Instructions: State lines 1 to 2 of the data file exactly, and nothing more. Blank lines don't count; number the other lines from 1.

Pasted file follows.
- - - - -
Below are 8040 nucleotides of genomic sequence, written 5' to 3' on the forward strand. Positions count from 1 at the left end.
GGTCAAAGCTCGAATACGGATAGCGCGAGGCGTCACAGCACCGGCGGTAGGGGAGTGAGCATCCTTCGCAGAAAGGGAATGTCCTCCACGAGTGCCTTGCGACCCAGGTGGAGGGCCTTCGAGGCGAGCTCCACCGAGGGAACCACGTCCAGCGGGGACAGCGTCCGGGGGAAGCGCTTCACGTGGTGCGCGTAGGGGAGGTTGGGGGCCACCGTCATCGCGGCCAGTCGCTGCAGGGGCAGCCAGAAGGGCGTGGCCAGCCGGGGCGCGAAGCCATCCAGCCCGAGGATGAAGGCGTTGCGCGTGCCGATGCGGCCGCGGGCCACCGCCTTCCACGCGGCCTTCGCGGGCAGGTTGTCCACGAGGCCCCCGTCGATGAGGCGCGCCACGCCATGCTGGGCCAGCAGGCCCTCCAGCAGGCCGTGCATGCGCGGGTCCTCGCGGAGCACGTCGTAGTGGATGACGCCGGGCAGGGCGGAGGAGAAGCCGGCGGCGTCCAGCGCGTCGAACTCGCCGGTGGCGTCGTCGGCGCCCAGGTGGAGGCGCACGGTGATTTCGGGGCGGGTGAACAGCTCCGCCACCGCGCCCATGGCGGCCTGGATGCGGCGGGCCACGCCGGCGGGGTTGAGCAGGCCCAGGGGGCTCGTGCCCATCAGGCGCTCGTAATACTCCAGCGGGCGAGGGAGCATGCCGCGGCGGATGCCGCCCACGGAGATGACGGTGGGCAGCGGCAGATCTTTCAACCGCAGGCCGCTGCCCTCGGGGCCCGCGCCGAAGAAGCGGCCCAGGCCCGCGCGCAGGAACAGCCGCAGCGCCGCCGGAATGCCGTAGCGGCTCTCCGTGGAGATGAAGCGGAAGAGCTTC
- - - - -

Below are 8040 nucleotides of genomic sequence, written 5' to 3' on the forward strand. Positions count from 1 at the left end.
GGTCAAAGCTCGAATACGGATAGCGCGAGGCGTCACAGCACCGGCGGTAGGGGAGTGAGCATCCTTCGCAGAAAGGGAATGTCCTCCACGAGTGCCTTGCGACCCAGGTGGAGGGCCTTCGAGGCGAGCTCCACCGAGGGAACCACGTCCAGCGGGGACAGCGTCCGGGGGAAGCGCTTCACGTGGTGCGCGTAGGGGAGGTTGGGGGCCACCGTCATCGCGGCCAGTCGCTGCAGGGGCAGCCAGAAGGGCGTGGCCAGCCGGGGCGCGAAGCCATCCAGCCCGAGGATGAAGGCGTTGCGCGTGCCGATGCGGCCGCGGGCCACCGCCTTCCACGCGGCCTTCGCGGGCAGGTTGTCCACGAGGCCCCCGTCGATGAGGCGCGCCACGCCATGCTGGGCCAGCAGGCCCTCCAGCAGGCCGTGCATGCGCGGGTCCTCGCGGAGCACGTCGTAGTGGATGACGCCGGGCAGGGCGGAGGAGAAGCCGGCGGCGTCCAGCGCGTCGAACTCGCCGGTGGCGTCGTCGGCGCCCAGGTGGAGGCGCACGGTGATTTCGGGGCGGGTGAACAGCTCCGCCACCGCGCCCATGGCGGCCTGGATGCGGCGGGCCACGCCGGCGGGGTTGAGCAGGCCCAGGGGGCTCGTGCCCATCAGGCGCTCGTAATACTCCAGCGGGCGAGGGAGCATGCCGCGGCGGATGCCGCCCACGGAGATGACGGTGGGCAGCGGCAGATCTTTCAACCGCAGGCCGCTGCCCTCGGGGCCCGCGCCGAAGAAGCGGCCCAGGCCCGCGCGCAGGAACAGCCGCAGCGCCGCCGGAATGCCGTAGCGGCTCTCCGTGGAGATGAAGCGGAAGAGCTTC